Every off-season, teams sling piles of cash at "elite" players with dreams of banners swirling in their heads. For fans, the sticker shock is immediately overwhelmed by the fact that a celebrity is coming to town.
The 100 million dollar man is usually a "star" who receives lots of media attention in the run up to free agency. Excitement fills the air and the organization pats itself on the back for establishing a future of "playing with the big boys," all the while congratulating the fan base who helped make it happen.
All is well.
However, most of the time, these players don't live up to the hype, and fans have a hard time endearing themselves to the new kingpin in town. They would rather cuddle up to a hot new prospect. These things usually follow a cycle:
1) Team throws ridiculous money at "star" player.
2) Fans rejoice over team's commitment to winning.
3) Player starts new season with unbearable expectations
4) Player fails to meet expectations, or gets old, or gets hurt
5) Fans bemoan the stupidity of bringing in such an over-rated, over-paid guy with bad knees.
Right now, the Los Angeles Angels of Anaheim are in stage one and that's OK. But last year's big free agency hitters, Carl Crawford and Jayson Werth, may already be pushing stage five. The simple truth is: these deals often don’t work out.
26 players have been given contracts worth over $100 million. Only 8 of those players have gone on to win a championship with that team. That may not sound like bad odds, until you consider the specific cases:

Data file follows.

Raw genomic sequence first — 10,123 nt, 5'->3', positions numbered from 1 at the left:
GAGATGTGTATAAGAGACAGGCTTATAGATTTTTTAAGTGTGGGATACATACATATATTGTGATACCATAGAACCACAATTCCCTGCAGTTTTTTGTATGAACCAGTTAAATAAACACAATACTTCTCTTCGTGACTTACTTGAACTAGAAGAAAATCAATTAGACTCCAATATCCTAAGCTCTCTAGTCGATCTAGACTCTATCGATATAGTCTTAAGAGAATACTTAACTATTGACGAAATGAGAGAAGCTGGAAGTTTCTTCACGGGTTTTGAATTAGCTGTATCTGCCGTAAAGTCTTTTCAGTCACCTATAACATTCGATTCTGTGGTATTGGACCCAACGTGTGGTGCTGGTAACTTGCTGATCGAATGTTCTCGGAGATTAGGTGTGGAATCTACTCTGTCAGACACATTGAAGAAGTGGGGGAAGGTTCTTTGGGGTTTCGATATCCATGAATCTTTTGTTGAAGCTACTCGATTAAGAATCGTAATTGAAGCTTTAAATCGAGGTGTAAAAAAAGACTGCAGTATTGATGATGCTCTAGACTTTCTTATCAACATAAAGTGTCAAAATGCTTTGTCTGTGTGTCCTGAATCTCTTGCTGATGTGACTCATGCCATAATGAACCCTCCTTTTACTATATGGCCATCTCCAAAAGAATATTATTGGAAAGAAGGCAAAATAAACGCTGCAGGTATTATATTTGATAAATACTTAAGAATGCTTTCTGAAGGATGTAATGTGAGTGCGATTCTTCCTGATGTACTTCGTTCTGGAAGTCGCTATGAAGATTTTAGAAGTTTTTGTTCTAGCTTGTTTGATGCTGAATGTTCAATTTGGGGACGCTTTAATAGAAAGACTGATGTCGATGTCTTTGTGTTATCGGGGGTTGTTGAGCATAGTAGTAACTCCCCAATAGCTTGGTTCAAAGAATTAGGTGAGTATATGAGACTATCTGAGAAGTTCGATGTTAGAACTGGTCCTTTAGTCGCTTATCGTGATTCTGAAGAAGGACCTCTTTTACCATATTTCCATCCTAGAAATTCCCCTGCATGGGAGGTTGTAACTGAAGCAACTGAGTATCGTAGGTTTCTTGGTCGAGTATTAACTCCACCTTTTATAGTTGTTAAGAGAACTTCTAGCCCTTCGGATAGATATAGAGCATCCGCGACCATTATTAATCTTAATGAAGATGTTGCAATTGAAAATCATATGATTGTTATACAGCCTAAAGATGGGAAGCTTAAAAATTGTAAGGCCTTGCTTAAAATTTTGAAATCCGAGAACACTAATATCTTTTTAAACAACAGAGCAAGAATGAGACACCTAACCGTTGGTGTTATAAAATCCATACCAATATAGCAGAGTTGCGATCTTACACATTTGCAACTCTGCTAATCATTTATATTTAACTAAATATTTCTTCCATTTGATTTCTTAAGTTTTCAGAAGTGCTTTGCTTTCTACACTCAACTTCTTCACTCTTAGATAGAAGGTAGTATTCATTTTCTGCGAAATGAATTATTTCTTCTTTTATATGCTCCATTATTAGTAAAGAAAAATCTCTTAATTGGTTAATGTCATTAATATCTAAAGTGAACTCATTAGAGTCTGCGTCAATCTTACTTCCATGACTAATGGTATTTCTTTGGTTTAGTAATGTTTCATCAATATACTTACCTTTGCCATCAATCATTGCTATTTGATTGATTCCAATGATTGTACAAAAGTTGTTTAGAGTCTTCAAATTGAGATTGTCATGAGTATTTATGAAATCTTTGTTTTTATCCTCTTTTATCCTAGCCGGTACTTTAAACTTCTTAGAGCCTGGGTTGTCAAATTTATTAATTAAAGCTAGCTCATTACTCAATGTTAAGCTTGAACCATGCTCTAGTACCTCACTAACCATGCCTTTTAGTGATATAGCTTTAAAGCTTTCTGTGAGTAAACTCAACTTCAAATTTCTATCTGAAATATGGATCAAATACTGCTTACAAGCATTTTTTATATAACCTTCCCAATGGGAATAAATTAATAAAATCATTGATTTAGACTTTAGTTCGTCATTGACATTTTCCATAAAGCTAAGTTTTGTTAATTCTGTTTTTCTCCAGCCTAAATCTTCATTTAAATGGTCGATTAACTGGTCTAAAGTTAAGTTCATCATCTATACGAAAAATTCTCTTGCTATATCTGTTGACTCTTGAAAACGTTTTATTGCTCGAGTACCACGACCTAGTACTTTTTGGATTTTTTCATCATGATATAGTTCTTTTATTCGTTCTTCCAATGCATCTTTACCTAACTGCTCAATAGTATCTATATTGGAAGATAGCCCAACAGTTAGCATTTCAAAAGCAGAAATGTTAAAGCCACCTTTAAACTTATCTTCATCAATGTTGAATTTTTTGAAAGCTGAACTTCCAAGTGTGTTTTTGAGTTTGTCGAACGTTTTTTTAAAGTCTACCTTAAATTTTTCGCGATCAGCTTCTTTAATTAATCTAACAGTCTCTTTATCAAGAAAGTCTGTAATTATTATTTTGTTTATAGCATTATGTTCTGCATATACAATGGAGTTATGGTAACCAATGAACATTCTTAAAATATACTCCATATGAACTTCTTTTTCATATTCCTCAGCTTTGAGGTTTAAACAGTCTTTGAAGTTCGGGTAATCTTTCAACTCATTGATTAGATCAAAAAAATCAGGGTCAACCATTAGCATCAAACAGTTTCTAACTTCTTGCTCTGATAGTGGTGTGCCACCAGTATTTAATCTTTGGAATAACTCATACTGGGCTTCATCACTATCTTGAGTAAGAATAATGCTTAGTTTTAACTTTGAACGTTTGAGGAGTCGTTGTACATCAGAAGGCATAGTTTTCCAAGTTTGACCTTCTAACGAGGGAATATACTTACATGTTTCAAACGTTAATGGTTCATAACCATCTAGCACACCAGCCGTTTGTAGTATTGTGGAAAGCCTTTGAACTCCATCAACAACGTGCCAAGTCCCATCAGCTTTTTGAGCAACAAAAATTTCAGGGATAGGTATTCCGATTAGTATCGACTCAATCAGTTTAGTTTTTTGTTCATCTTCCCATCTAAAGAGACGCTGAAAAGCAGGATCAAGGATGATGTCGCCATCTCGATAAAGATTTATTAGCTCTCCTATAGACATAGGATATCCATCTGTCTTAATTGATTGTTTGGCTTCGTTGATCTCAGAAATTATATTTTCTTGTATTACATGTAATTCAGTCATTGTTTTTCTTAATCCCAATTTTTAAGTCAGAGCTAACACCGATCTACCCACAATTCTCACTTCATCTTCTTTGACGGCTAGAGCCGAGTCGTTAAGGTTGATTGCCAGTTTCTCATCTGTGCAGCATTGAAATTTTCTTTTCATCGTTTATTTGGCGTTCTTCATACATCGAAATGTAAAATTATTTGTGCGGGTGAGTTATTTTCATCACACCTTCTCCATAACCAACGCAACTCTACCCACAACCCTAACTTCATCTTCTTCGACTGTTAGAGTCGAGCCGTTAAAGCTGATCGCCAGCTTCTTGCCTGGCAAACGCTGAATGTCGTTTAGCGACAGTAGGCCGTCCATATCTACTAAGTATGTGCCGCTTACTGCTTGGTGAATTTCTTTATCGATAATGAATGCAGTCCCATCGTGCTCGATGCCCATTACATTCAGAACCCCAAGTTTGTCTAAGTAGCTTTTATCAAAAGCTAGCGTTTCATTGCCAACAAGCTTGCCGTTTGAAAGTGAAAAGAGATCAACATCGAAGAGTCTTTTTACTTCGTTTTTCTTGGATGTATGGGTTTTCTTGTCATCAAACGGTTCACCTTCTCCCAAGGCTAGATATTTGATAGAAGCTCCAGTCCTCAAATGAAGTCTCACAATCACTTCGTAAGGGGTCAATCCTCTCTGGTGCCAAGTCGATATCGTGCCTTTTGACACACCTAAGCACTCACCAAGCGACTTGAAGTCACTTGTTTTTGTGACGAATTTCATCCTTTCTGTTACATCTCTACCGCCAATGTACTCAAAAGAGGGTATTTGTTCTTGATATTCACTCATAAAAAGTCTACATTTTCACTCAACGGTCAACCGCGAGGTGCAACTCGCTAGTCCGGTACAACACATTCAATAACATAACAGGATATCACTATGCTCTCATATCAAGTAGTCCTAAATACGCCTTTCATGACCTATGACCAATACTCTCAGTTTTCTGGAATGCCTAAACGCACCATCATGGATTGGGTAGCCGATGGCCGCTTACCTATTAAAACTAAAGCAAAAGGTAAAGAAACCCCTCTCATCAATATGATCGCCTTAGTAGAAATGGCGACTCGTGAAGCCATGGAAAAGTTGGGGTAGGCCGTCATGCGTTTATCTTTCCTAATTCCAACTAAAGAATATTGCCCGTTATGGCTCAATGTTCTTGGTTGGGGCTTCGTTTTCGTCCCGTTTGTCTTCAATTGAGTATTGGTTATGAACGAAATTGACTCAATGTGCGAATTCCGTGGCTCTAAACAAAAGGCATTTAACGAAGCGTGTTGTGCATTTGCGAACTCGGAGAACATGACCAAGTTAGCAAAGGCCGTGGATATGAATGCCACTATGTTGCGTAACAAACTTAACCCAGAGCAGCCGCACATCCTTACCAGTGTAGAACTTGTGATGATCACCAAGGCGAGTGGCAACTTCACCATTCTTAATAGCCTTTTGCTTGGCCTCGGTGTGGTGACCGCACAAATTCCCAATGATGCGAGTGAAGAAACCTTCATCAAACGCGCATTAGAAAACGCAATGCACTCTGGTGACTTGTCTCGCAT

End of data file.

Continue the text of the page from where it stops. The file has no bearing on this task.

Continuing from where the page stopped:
OK, so while one big free agent may not guarantee anything, it's hard to argue with four. CC Sabathia, Mark Teixeira, Derek Jeter and Alex Rodriguez played 2009 with gargantuan contracts in the Evil Empire. It's arguable whether any of these guys were worth the money. Jeter and Sabathia probably have a case.
The lesson here? The best way to overcome free agent fools gold is to stack the lineup with as many as possible. I can't figure out why more teams don’t try this.
In 2007, the Giants threw crazy money at No. 75. Four seasons later, the Giants were World Champions. Like clockwork, right?
Zito wasn't even on the post-season roster in 2010. He should be selling his ring on eBay to help pay for Tim Lincecum and Matt Cain.
Manny arguably paid the right dividends. Ramirez was the premier slugger on a Red Sox team that broke baseball's most famous curse with two World Titles last decade. This is what a behemoth free agent is supposed to do. This was the rare big signing that worked out.
Holliday is less impressive, though still early in this deal. In the first year of his big deal in 2011, Holliday was on and off the DL all season. He also was atrocious in the World Series before suffering a wrist injury and having to miss Game 7. However, the Holliday signing looks better now that he will have to carry the load in the post-Pujols era.
Before the Cardinals refused to destroy their payroll by giving an aging Pujols 10 years for $250 million, they gave in-his-prime Pujols $100 million over seven years. Pujols gave the Cardinals his best years and two world championships for half the annual price the Angels will be paying when he is 40.
It may work out for them. But the odds are not good.